Some clarity please! (was Re: [Haskell-cafe] Re: (flawed?) benchmark : sort)

Conor McBride conor at
Fri Mar 14 05:48:33 EDT 2008


On 14 Mar 2008, at 03:48, Roman Leshchinskiy wrote:

> Adrian Hey wrote:
>> I would ask for any correct Eq instance something like the law:
>>   (x==y) = True implies x=y (and vice-versa)
>> which implies f x = f y for all definable f
>> which implies (f x == f y) = True (for expression types which are
>> instances of Eq). This pretty much requires structural equality
>> for concrete types. For abstract types you can do something different
>> provided functions which can give different answers for two "equal"
>> arguments are not exposed.
> How do you propose something like this to be specified in the  
> language definition? The report doesn't (and shouldn't) know about  
> abstract types.

Why not? Why shouldn't there be at least a standard convention,
if not an abstype-like feature for establishing an abstraction
barrier, and hence determine the appropriate observational
equality for an abstract type?

>  So you can either require your law to hold everywhere, which IMO  
> isn't a good idea, or you don't require it to hold. From the  
> language definition point of view, I don't see any middle ground here.

Why not demand it in the definition, but allow "unsafe" leaks
in practice? As usual. Why are you so determined that there's
nothing principled to do here? People like to say "Haskell's
easy to reason about". How much of a lie would you like that
not to be?

> Also, when you talk about definable functions, do you include  
> things like I/O? What if I want to store things (such as a Set) on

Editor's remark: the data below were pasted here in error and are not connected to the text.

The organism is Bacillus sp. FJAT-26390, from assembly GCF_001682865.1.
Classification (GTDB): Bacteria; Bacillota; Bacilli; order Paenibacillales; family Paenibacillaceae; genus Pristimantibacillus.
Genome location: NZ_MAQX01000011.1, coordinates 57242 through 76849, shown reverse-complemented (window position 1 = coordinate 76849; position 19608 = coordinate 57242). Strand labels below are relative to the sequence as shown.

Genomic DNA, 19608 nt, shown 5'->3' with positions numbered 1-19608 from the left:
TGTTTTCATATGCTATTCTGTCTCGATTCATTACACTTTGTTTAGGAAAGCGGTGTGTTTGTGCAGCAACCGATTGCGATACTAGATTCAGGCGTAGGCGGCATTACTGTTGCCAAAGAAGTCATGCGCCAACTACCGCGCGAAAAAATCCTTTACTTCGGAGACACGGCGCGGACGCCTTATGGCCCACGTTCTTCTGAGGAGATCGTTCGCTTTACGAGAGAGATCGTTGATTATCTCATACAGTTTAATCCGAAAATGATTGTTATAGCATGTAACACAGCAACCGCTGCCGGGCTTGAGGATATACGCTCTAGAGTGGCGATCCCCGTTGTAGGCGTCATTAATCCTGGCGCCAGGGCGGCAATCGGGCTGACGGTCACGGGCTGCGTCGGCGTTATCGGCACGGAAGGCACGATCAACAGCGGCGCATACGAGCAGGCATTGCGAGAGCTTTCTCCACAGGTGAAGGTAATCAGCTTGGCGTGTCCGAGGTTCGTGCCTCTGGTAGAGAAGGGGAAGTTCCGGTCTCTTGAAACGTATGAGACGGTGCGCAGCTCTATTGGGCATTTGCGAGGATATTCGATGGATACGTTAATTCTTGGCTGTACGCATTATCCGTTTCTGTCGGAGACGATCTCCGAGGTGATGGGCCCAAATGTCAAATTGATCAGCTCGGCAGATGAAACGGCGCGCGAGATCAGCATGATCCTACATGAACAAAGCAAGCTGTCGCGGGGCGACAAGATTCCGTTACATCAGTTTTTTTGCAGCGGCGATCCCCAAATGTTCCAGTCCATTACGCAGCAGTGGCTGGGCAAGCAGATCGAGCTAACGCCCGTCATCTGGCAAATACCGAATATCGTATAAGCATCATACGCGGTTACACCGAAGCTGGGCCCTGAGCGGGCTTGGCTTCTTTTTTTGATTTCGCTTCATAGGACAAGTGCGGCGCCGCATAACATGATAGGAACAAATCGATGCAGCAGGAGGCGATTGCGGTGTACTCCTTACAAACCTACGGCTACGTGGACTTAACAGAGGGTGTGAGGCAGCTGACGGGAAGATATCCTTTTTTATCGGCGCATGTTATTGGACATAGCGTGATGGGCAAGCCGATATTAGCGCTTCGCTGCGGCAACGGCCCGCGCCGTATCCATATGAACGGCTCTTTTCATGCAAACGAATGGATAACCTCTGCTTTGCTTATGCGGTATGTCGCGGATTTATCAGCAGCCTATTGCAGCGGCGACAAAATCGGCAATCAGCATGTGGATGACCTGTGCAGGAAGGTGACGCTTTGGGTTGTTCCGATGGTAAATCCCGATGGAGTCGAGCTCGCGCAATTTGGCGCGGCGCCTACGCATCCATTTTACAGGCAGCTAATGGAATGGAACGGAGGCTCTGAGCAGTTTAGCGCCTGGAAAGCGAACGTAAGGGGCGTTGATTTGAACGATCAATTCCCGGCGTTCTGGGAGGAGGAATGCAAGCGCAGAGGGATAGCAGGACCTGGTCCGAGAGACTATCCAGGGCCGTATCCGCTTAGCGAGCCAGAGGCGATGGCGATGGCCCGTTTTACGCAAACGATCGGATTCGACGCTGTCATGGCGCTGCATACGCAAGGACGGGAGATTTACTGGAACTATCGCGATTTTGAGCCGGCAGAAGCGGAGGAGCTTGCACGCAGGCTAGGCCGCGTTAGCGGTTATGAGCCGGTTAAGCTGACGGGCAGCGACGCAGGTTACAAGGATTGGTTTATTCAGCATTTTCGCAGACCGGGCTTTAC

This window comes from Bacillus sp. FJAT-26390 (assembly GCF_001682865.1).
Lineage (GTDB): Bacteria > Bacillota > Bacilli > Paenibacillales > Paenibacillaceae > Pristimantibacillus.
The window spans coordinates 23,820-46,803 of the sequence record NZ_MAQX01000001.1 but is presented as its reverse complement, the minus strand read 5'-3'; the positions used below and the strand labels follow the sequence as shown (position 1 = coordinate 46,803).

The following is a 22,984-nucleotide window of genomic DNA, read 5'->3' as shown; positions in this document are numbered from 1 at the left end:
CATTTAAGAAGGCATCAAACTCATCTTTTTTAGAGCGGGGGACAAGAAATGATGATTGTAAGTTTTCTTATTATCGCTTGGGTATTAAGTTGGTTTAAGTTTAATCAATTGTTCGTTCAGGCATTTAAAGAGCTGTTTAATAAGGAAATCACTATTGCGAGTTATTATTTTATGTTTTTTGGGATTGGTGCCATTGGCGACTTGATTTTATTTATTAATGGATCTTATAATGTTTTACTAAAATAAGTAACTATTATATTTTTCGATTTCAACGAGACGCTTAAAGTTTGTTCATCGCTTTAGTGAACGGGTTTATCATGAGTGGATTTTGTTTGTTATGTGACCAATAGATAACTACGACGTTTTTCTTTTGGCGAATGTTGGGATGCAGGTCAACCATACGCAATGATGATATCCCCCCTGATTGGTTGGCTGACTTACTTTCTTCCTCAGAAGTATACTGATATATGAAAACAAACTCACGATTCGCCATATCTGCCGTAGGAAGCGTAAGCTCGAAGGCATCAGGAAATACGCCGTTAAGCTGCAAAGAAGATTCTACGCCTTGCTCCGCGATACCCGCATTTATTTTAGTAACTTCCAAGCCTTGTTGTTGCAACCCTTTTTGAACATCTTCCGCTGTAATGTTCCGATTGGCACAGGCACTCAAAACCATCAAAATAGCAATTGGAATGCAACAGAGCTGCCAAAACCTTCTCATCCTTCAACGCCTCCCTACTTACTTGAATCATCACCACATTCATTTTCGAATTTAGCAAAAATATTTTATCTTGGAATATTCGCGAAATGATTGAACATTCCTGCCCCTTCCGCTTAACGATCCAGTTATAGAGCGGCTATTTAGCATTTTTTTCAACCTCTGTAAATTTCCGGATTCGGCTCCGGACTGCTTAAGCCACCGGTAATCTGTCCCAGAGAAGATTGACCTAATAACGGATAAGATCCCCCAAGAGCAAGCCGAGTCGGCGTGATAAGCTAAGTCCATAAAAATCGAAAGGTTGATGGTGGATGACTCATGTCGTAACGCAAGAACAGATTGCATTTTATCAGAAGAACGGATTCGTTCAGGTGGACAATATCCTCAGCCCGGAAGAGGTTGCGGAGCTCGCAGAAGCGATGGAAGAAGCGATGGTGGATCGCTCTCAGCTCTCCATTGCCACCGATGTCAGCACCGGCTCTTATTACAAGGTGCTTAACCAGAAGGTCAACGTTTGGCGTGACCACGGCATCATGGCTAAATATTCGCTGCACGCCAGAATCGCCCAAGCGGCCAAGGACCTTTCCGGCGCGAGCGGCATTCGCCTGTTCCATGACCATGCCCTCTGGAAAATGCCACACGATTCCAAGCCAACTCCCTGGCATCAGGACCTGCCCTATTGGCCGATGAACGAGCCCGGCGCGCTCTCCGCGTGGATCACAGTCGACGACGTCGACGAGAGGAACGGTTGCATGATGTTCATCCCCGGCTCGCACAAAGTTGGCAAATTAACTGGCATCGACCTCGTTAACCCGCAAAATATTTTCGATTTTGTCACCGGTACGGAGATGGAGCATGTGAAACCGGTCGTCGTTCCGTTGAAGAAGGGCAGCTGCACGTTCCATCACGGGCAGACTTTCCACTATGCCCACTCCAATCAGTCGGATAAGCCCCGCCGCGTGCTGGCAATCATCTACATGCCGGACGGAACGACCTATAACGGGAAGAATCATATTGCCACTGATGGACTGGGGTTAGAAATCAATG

> a disk? If the same abstract value can have multiple  
> representations, do I have to convert them all to some canonical  
> representation before writing them to a file?

Canonical representations are not necessary for observational
congruence. Representation hiding is enough.

> This might be rather slow and is, IMO, quite unnecessary.
> From a more philosophical points of view, I'd say that the  
> appropriate concept of equality depends a lot on the problem domain.

It's certainly true that different predicates may respect
different equivalence relations. The equivalence relation
you call equality should be the finest of those, with
finer representational distinctions abstracted away.
What that buys you is a class of predicates which are
guaranteed to respect equality without further ado...

> Personally, I quite strongly disagree with restricting Eq instances  
> in the way you propose. I have never found much use for strict  
> structural equality (as opposed to domain-specific equality which  
> may or may not coincide with the structural one).

...which is how we use equality when we think.

I certainly don't think "strict structural equality"
should be compulsory. In fact, for Haskell's lazy
data structures, you rather need lazy structural
simulation if you want to explain why

   cycle "x" = cycle "xx"

What would be so wrong with establishing a convention
for saying, at each given type

   (1) this is the propositional equivalence which
     we expect functions on this type to respect
   (2) here is an interface which respects that
   (3) here are some unsafe functions which break
     that equivalence: use them at your own risk


Why is it pragmatically necessary to make reasoning
difficult? I'm sure that wise folk out there have
wise answers to that question which they don't
consider to be an embarrassment.

When representation-hiding is bliss, 'tis folly to
be wise.

All the best


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